How to castellano

Lena Novins-Montague
May 14, 2019

The Spanish you have learned in your high school and university classrooms is invariably different than the Spanish you will encounter abroad. Before coming to Argentina, I heard a lot about the thick Argentine accent, which is famous for pronouncing its double l’s differently than every other Spanish-speaking country in the world. While this is true, and while Argentines do tend to speak incredibly quickly, it is not too hard to adjust to. But it does help to know a few colloquial phrases before you go abroad.

Phrases to know in Argentina:

  • The vos form: Not exactly a phrase, but Argentines uses the vos form, which is definitely something you have not learned in Spanish class. It’s different from the vosotros of Spain, and is used in place the tú form. To conjugate a verb in vos form, take the infinitive, drop the r, add an accent above the last syllable, and then an s—this will give you tenés, querés, venís. Locals will understand you if you use tú rather than vos, but you’re more likely to stand out.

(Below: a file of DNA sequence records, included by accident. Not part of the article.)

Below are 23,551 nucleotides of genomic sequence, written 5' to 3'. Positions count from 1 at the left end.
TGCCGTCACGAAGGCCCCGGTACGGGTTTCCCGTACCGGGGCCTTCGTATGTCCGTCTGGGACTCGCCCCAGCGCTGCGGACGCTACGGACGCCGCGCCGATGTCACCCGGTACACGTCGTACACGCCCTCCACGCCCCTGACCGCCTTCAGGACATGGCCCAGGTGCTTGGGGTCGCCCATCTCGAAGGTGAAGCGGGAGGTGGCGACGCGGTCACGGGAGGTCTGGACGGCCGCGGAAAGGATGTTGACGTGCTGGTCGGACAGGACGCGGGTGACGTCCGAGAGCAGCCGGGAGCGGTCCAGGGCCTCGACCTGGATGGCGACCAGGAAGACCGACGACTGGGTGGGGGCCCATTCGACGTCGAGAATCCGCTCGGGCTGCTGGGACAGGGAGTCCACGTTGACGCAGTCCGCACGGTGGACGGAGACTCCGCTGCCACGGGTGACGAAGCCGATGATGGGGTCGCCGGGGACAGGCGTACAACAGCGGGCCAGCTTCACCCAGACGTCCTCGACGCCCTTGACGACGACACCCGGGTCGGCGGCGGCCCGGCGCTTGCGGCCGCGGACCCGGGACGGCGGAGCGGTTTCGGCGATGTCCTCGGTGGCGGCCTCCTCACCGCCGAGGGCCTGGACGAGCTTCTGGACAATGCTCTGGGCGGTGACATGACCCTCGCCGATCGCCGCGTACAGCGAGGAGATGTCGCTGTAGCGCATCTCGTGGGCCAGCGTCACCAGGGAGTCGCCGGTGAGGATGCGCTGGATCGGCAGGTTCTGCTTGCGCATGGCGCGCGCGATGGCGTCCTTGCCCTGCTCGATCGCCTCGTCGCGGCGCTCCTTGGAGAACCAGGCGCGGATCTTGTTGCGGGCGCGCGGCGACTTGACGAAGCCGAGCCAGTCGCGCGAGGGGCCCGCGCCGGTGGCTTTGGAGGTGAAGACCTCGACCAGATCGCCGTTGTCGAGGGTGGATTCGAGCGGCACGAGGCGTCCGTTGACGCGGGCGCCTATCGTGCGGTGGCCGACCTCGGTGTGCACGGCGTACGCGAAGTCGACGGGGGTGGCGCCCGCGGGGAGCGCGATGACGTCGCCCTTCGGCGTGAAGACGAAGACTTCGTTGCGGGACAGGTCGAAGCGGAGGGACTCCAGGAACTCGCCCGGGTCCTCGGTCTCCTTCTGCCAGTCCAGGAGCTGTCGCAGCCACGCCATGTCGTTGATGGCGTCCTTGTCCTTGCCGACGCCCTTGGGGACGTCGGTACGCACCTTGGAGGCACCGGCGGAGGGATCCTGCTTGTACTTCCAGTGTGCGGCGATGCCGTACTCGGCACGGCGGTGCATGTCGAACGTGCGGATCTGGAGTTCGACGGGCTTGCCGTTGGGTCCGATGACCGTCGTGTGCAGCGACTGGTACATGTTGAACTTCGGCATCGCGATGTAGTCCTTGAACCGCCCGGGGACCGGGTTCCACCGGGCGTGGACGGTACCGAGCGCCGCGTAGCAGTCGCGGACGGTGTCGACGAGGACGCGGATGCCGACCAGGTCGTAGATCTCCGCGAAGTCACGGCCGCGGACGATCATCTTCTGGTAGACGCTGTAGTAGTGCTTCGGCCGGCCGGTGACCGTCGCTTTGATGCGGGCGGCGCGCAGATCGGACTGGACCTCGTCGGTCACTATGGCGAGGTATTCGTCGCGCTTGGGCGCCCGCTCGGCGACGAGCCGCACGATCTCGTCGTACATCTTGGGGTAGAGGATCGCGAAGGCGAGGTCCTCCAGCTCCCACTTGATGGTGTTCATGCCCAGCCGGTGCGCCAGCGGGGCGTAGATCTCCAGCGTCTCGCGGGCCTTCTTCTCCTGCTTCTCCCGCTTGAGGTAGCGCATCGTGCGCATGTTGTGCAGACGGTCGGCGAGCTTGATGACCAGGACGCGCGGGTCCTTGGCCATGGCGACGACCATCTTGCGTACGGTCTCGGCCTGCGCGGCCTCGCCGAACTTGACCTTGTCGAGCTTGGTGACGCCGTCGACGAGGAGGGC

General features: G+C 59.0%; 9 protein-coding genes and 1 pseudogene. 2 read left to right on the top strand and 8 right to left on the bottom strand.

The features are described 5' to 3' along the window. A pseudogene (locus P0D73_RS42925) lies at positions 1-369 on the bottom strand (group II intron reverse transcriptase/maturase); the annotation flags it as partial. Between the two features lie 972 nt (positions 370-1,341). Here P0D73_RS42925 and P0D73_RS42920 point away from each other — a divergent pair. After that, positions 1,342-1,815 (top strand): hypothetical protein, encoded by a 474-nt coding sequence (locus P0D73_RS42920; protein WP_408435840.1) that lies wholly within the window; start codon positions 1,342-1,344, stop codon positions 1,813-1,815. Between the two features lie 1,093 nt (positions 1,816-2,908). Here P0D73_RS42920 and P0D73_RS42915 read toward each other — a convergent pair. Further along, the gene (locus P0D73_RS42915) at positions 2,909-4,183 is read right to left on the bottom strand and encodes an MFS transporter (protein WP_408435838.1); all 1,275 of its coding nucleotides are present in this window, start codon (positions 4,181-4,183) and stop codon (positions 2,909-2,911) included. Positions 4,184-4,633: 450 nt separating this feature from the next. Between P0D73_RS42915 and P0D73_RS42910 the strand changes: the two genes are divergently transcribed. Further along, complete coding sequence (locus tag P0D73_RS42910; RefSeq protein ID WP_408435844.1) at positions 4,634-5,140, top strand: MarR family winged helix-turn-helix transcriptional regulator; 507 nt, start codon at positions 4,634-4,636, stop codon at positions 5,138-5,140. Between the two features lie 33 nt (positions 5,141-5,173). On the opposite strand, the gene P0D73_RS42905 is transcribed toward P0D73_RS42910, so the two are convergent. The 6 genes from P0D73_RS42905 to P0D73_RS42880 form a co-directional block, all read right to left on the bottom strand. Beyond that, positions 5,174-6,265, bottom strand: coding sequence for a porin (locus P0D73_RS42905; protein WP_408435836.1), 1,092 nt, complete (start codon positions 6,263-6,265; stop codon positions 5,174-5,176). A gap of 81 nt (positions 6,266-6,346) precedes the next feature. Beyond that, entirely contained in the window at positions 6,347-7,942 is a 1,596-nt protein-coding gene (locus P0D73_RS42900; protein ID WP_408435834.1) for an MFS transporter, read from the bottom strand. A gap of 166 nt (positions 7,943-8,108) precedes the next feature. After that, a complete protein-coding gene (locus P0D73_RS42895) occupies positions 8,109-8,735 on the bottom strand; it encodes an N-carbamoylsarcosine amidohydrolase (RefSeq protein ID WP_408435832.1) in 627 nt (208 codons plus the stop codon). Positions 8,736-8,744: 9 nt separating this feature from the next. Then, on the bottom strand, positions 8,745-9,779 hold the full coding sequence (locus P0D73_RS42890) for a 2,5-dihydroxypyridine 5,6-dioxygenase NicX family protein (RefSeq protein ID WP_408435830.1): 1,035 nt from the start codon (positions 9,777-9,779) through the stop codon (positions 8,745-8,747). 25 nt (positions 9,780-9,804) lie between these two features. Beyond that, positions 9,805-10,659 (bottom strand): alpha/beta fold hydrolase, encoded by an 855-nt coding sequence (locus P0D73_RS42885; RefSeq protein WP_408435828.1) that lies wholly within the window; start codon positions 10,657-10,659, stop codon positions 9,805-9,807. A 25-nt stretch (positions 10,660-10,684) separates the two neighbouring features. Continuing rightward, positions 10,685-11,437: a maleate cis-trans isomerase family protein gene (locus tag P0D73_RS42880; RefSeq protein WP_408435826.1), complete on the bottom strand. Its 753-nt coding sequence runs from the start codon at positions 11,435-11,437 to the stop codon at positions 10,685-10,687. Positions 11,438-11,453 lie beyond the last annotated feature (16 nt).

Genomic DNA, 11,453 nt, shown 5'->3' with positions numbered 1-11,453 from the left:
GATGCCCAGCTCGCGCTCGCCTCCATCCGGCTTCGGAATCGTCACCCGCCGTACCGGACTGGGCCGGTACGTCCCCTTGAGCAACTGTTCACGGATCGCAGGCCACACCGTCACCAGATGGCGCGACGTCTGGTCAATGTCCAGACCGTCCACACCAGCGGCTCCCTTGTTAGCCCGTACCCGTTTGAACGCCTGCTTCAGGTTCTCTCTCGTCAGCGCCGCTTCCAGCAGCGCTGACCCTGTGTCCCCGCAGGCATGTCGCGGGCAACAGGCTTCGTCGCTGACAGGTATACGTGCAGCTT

• Boliche: In other Latin American countries, a club is often referred to simply as a club. But here in Argentine, they’re referred to as boliches.
  • Che boludo: This is a term of endearment used between friends. Boludo on its own means moron or idiot, so be careful how you use it.
  • Previa: The castellano equivalent of pregame! Its involves friends coming together before a night out, to have a few drinks and spend time together.
  • Frutilla: In Spanish class you probably learned that strawberry in Spanish is fresa, but in Argentina, they say frutilla.
  • Palta: Again, in Spanish class you probably learned that the word for avocado is aguacate. They don’t say that here.
  • Pancetta: Argentine for bacon.
  • Choclo: The word for corn is choclo, not maíz, like you have always been told.
  • Quilombo: A big mess!
  • Chamuyero: A smooth-talker or a player.
  • Buena onda: This essentially translates to good vibes. It’s something you’ll hear a lot, to describes bars, restaurants, and even people.